The world’s seafarers are becoming increasingly fearful of criminalisation across the world according to maritime professionals’ union, Nautilus International.
The union has warned of the growing effect of criminalisation in the industry after almost 90 per cent of seafarers revealed the issue concerns them and two thirds said it impacted on the way they felt about working in shipping.
Nautilus has issued a report into criminalisation at its 2019 General Meeting, held in Rotterdam this week. It found a quarter of 612 seafarers surveyed by the Union identified the issue as a truly global one, saying they did not feel safe from criminalisation anywhere in the world – a change from the Union’s 2010 survey when member concerns centred around Northern America, Europe and Africa.
Pollution was noted as becoming an increasingly important issue for seafarers, as well as the media, and was identified as the biggest issue that respondents believed they could be criminalised for. Most respondents revealed they believe the public and political reaction to a spill affects the likelihood of being treated unfairly, with many speaking of the fear of being held criminally responsible for circumstances which were out of their control.
Respondents noted the case of the Prestige tanker, which sank in 2002, polluting the Spanish coastline, as an example that contributes to their fears. It was widely acknowledged that the public and media outcry, along with a desire to hold someone to account, led to the ship’s master being convicted and sentenced to two years’ imprisonment for recklessness leading to catastrophic environmental damage 14 years later.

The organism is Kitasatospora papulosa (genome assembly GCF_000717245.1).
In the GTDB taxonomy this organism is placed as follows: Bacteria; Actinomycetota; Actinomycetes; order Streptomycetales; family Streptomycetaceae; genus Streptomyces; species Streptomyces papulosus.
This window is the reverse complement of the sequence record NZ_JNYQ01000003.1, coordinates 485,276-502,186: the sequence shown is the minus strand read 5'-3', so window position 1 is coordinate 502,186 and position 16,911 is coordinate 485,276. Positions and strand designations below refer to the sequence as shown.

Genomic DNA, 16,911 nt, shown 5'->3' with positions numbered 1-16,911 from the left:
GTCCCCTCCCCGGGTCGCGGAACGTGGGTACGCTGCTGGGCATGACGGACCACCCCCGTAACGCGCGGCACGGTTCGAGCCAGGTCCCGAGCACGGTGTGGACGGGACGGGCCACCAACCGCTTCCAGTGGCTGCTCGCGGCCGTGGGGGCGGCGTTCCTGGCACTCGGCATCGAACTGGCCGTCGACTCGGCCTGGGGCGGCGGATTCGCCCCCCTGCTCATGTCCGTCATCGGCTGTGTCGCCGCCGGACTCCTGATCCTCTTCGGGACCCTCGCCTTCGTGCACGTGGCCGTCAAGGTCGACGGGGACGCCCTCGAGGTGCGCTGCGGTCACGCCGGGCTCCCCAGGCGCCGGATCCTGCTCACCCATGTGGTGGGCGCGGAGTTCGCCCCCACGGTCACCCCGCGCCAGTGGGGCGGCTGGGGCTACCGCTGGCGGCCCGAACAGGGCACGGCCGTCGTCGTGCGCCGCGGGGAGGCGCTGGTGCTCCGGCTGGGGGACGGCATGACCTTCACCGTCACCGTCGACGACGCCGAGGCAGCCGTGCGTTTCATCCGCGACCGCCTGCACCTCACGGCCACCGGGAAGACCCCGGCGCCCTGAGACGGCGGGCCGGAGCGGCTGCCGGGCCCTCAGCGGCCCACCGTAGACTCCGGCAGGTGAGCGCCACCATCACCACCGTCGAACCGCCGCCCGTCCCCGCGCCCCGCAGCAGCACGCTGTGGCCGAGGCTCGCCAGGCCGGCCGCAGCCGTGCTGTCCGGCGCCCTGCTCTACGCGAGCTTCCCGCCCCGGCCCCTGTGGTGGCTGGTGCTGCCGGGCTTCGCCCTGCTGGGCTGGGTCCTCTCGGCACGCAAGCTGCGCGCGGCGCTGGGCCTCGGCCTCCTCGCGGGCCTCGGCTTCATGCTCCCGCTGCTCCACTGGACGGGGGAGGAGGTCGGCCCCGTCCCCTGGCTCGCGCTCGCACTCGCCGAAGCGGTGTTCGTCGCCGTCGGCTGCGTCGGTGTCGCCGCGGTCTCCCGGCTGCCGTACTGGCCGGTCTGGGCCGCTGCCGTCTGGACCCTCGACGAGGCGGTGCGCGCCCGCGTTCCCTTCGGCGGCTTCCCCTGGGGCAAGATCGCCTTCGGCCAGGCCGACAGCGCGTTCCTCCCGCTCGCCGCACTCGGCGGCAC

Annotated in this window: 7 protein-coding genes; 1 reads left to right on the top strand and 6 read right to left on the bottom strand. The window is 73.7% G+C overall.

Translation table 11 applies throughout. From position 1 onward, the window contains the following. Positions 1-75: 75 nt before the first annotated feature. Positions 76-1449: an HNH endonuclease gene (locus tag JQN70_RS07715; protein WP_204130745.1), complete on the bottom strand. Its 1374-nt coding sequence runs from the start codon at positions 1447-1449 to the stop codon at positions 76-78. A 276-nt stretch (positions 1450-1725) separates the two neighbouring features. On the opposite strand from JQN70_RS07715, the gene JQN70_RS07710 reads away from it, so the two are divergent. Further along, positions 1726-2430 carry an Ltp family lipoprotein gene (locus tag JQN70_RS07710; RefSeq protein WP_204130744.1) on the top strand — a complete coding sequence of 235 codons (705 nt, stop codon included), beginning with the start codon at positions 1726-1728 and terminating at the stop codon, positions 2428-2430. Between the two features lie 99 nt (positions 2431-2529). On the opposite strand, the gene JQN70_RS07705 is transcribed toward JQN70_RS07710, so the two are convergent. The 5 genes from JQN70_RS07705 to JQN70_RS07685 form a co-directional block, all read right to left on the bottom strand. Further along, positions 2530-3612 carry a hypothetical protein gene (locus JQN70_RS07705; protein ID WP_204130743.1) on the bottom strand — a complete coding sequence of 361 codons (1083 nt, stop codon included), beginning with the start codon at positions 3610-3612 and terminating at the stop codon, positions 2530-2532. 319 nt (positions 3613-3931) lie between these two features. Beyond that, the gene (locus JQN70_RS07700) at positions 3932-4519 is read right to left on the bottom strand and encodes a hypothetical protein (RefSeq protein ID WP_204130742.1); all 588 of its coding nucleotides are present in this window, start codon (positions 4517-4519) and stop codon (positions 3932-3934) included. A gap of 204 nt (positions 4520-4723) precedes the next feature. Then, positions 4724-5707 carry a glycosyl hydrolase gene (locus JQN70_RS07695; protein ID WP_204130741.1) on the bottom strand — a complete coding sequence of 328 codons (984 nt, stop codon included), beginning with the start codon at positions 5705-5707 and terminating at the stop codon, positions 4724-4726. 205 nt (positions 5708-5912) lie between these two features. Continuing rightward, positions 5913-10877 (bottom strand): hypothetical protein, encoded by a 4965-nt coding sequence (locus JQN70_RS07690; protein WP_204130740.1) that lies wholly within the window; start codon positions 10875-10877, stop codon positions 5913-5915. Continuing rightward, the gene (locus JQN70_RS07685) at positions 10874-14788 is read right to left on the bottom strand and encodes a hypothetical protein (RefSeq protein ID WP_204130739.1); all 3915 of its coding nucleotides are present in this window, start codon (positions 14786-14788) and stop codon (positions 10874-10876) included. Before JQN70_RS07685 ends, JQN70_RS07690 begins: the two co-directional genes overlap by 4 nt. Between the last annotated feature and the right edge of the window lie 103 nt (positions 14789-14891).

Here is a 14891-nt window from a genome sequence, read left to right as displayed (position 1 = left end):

The report forms the basis of Nautilus’s fair treatment campaign, which is committed to raising awareness of the issue of criminalisation at sea and providing practical support for seafarers. The Union’s support network includes a 24/7 helpline, a worldwide network of lawyers and the JASON advice and assistance scheme (Nautilus Federation’s Joint Assistance & Support Network), run in partnership with Nautilus Federation unions. The Union has also developed a new mobile app, giving members instant access to advice following an incident at work.
Mark Dickinson, general secretary of Nautilus International, said: “The seafaring industry is truly unique, and this unfortunately means that sometimes workers find themselves in situations that simply wouldn’t happen in the vast majority of other professions.
“Thankfully, the number of prosecutions in the industry remains relatively low but even minor brushes with the law can be quite frightening, especially as they often occur a long way from home, with no support.
“That is why we’re committed to tackling the issue head on, working with members to understand their concerns and taking action to address these. We’re very proud of our app, which will provide crucial support including information on local laws and where members can access support wherever they may be working.
“We cannot let the voice of our seafarers on the impact of the fear of criminalisation be ignored.”